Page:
Julian Tait

Chief executive officer

Julian is a passionate advocate for technologies that build stronger communities, encourage new forms of economic activity and give people a stake in decision-making.

He’s spent more than a decade creating projects that prove the benefits of open and accessible data. While working at FutureEverything, Julian co-developed Manchester’s Open Data Cities programme, and he’s been involved with many local, national and international initiatives. He is a co-author of the Open Data Handbook, The Open Book and other papers.

Kirsty Styles

Communications manager

Kirsty is a journalist, campaigner, researcher and performer. In 2019, she became the first PhD candidate supported by the World Association of Newspapers and News Publishers, where she’s looking at the environmental impact of the media.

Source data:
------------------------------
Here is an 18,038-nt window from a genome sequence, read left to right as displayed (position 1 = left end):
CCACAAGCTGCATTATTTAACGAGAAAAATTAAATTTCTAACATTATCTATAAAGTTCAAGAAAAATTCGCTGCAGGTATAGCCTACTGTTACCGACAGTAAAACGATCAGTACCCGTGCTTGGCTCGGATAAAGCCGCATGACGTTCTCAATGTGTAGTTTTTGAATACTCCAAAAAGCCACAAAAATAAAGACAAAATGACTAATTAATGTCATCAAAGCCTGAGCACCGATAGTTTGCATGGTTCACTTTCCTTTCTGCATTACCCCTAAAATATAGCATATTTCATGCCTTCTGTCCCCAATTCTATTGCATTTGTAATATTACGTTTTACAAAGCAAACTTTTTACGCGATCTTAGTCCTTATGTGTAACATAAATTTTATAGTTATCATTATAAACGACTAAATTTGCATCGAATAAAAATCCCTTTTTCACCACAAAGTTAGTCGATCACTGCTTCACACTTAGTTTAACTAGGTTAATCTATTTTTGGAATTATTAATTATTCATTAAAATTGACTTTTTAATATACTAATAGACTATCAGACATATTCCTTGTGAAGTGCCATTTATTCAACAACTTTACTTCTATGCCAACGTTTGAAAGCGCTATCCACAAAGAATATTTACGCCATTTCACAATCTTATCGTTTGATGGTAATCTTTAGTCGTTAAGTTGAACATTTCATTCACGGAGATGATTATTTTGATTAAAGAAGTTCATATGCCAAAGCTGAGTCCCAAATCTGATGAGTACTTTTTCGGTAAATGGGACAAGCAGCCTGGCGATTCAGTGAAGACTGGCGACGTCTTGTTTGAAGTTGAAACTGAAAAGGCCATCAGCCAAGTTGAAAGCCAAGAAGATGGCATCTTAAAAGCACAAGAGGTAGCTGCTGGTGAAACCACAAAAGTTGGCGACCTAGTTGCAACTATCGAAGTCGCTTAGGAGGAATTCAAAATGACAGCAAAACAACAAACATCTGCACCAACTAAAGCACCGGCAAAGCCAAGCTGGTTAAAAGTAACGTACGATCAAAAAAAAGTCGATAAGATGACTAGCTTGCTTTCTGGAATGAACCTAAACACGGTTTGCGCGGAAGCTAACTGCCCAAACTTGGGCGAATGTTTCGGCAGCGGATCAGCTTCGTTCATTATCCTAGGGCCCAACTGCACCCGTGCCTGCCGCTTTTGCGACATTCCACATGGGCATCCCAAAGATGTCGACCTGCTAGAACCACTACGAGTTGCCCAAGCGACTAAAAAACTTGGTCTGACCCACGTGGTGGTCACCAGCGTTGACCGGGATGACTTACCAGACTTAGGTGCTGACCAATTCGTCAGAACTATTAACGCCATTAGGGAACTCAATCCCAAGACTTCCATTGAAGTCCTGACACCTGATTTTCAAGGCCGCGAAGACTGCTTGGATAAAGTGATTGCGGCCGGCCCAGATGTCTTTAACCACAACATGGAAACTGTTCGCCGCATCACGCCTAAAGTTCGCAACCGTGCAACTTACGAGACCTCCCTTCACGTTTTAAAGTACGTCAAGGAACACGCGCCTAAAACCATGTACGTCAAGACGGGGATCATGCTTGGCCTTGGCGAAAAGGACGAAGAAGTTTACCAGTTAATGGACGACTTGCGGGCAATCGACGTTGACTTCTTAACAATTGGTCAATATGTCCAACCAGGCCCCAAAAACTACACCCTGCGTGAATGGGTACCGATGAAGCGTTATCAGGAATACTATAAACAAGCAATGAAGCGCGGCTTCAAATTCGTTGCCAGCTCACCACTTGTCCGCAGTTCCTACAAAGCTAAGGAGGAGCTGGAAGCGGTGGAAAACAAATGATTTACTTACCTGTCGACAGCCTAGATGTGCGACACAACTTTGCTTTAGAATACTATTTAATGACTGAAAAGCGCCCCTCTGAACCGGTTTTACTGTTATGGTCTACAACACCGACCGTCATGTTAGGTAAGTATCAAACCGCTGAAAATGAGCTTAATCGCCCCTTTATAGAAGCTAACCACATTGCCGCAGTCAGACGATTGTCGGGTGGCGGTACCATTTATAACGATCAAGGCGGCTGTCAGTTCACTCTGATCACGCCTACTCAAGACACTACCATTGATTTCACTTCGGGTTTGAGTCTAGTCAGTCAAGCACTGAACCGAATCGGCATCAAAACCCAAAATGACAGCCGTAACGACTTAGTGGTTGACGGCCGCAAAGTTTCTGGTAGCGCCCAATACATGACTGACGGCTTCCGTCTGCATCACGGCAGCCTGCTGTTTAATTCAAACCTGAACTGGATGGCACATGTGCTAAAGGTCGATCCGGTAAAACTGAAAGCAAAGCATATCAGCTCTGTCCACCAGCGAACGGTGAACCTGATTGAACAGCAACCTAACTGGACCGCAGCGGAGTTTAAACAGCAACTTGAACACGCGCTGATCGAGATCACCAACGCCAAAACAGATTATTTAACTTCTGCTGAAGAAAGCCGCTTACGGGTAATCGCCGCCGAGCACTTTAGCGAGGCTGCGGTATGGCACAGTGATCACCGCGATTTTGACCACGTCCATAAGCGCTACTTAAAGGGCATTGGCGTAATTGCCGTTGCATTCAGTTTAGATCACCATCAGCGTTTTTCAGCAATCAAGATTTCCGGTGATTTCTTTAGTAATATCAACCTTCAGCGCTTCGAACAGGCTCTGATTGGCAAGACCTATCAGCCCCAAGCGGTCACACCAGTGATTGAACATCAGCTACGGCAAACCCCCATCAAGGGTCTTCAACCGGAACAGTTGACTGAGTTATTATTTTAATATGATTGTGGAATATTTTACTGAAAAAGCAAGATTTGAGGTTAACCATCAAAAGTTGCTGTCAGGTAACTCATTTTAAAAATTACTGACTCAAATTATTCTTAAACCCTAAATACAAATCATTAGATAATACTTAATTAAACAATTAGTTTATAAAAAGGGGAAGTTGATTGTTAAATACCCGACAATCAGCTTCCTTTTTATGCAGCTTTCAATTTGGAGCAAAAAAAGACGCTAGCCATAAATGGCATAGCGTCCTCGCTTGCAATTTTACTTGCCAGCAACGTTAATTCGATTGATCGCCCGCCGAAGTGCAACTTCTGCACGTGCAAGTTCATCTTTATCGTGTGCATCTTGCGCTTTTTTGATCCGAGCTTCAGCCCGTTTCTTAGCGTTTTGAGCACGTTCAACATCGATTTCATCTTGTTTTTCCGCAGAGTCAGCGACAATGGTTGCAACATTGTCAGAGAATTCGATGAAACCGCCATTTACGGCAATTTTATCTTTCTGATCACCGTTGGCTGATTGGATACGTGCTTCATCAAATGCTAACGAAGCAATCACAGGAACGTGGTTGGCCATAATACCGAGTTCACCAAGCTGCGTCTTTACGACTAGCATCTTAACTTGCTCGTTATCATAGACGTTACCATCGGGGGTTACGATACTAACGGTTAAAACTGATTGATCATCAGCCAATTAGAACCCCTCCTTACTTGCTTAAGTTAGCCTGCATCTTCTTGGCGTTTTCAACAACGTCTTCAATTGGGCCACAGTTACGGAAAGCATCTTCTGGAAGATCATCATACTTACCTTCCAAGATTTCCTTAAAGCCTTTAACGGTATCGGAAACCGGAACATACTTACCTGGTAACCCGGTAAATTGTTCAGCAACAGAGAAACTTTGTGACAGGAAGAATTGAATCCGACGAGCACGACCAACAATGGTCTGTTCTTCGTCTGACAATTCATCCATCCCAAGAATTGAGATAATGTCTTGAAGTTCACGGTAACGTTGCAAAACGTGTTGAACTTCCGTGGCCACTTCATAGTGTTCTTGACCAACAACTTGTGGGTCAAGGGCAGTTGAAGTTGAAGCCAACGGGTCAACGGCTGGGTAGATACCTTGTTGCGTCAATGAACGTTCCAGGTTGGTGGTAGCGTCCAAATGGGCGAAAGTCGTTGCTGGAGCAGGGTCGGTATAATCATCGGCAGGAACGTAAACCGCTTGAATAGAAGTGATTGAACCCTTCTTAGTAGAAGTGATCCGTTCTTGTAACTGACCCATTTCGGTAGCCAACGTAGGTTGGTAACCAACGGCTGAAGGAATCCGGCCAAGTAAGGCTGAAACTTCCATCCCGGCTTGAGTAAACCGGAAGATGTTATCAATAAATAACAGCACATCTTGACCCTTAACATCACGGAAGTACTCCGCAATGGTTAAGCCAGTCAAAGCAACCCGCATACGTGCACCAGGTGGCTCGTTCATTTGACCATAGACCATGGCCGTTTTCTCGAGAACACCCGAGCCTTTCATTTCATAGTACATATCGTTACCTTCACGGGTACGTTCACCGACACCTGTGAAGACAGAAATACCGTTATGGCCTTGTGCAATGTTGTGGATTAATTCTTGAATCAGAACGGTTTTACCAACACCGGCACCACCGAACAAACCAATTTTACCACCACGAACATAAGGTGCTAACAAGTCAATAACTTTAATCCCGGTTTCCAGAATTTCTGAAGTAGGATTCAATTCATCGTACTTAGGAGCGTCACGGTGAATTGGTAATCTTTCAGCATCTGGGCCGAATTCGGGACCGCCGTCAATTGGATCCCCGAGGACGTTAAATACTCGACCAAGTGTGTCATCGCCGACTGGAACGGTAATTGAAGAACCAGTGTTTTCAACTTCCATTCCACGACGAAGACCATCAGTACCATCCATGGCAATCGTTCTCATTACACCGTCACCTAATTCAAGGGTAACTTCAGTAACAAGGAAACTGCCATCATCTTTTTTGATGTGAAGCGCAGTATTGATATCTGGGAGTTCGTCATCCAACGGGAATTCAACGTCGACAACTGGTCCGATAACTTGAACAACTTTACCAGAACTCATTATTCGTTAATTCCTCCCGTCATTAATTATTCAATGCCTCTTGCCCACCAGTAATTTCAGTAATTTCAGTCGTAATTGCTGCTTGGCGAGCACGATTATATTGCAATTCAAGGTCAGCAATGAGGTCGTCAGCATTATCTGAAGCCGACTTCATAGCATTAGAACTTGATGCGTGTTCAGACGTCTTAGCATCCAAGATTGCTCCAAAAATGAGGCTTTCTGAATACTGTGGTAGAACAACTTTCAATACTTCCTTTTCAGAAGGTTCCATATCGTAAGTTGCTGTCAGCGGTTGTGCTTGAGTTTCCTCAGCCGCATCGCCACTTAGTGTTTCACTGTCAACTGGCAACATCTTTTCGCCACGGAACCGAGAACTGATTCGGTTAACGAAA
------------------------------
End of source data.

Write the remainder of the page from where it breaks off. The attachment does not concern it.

She’s brought civictech stories to millions through business and consumer media, including working as an editor for the New Statesman, created a public speaker training scheme for women in tech in the North and launched a British Podcast Award-winning podcast for the New Economics Foundation. She also helped open the Bureau of Investigative Journalism’s award-winning local investigation files.

Recent work includes the Standup For Journalism comedy training and performance night, offering journalists a new way to talk about the public interest, and acting as a selection advisor for Nesta’s government-backed Future News Pilot Fund in early 2020.

Sam Milsom

Programme and events manager

Sam runs Open Data Manchester’s training, workshops and monthly meetups, along with the Mapping Mobility and Data For Communities projects.